Pair of tamarin monkeys believed stolen after their Dallas Zoo enclosure “intentionally compromised”

Police are investigating the possible theft of two Emperor tamarin monkeys after a break-in at the Dallas Zoo in the latest in a string of disturbing incidents at the facility

The facility’s animal care team discovered the primates weren’t in enclosure on Monday morning.

“It was clear the habitat had been intentionally compromised,” the zoo posted on social media.

“Emperor tamarin monkeys would likely stay close to home – the Zoo searched near their habitat and across Zoo grounds, and did not locate them,” the facility added.

The Dallas Police Department is now investigating and based on the initial assessment, the zoo said, “They have reason to believe the tamarins were taken.”

The zoo didn’t provide further details.

“This is all the information we are able to share at this time,” the zoo said.

The zoo has been plagued by by a series of troubling — and potentially criminal — incidents lately.

Already in January, a clouded leopard named Nova was able to escape its habitat after police said the fence was intentionally cut.

“We are thrilled to report we located clouded leopard Nova on-grounds at the Zoo this afternoon at approximated 4:40 p.m. She was located very near the original habitat, and teams were able to safely secure her just before 5:15 p.m,” the zoo said on Jan. 13 after she was found. “Initial indications are she is not injured.”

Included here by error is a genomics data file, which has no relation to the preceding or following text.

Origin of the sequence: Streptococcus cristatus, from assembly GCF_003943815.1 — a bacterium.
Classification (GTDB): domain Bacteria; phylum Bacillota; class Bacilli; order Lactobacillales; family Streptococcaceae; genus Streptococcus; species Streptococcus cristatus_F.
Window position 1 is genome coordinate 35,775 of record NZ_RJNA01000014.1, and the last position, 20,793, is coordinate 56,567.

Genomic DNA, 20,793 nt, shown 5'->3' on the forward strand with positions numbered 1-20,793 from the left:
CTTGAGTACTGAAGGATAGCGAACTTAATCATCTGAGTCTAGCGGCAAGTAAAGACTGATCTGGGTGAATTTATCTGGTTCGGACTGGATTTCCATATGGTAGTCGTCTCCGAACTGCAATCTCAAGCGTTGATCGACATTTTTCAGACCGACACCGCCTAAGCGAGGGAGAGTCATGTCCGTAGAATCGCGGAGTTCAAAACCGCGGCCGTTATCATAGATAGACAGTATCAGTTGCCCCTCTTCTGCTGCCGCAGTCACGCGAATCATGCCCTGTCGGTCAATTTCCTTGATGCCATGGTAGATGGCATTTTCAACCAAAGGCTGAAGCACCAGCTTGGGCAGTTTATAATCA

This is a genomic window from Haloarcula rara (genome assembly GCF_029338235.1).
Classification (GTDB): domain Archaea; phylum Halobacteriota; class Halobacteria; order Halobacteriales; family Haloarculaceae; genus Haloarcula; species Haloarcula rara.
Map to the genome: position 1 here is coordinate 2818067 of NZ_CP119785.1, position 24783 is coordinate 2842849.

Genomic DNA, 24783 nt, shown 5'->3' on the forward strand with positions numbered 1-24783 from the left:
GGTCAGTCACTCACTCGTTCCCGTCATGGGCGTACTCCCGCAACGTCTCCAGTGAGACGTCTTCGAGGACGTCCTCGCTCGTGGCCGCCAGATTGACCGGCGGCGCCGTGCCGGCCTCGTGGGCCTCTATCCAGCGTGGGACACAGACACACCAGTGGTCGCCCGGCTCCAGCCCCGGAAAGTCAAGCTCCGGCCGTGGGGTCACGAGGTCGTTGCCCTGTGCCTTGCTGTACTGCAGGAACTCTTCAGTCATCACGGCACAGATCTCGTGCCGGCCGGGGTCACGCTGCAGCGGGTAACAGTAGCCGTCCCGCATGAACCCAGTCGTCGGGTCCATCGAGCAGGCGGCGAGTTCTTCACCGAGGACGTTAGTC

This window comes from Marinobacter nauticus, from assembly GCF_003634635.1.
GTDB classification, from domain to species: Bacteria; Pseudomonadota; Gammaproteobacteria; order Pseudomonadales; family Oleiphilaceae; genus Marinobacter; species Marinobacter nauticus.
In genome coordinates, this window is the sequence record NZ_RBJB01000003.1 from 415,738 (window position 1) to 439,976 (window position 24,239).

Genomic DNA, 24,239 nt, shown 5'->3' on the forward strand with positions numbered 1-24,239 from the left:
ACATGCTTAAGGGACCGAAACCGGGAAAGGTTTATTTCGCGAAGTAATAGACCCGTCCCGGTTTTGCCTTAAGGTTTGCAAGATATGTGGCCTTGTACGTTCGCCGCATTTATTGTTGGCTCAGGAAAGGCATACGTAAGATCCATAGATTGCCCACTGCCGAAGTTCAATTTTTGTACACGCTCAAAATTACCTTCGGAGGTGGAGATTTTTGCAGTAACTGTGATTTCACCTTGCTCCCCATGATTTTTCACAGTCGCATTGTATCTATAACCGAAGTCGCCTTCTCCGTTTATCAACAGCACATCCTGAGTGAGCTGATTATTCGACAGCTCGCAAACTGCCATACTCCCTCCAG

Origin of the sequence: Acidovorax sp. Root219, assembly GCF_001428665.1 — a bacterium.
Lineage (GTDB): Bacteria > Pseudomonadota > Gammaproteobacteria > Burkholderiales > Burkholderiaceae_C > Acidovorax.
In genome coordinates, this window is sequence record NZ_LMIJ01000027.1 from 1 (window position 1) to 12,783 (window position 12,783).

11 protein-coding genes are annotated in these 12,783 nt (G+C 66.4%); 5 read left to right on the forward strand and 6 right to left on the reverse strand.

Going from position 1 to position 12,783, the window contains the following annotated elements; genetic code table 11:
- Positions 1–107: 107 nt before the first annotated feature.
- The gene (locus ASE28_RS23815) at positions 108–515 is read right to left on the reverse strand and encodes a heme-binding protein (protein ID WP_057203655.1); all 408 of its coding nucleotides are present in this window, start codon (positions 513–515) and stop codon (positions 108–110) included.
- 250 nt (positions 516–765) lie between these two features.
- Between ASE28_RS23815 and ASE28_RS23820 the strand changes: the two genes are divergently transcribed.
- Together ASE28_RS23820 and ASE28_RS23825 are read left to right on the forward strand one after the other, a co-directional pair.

Then, a 35-year-old lappet-faced vulture named Pin died under “suspicious” circumstances, according to the zoo.

It had a “wound,” but no other details were provided about the endangered bird.

“Losing him is devastating not only to our Zoo family but also to the conservation efforts of this species,” the zoo said on Jan. 24. “With only about 6,500 individuals of lappet-faced vultures left on Earth, they are now listed as endangered by the IUCN with a chance of moving to critically endangered.”

Also recently, zoo officials found an intentional cut in the langur habitat, but none of those animals got out and none were hurt.

More cameras and surveillance have since been added.

The zoo is also offering a reward of $10,000 for information that could help explain any of the incidents.

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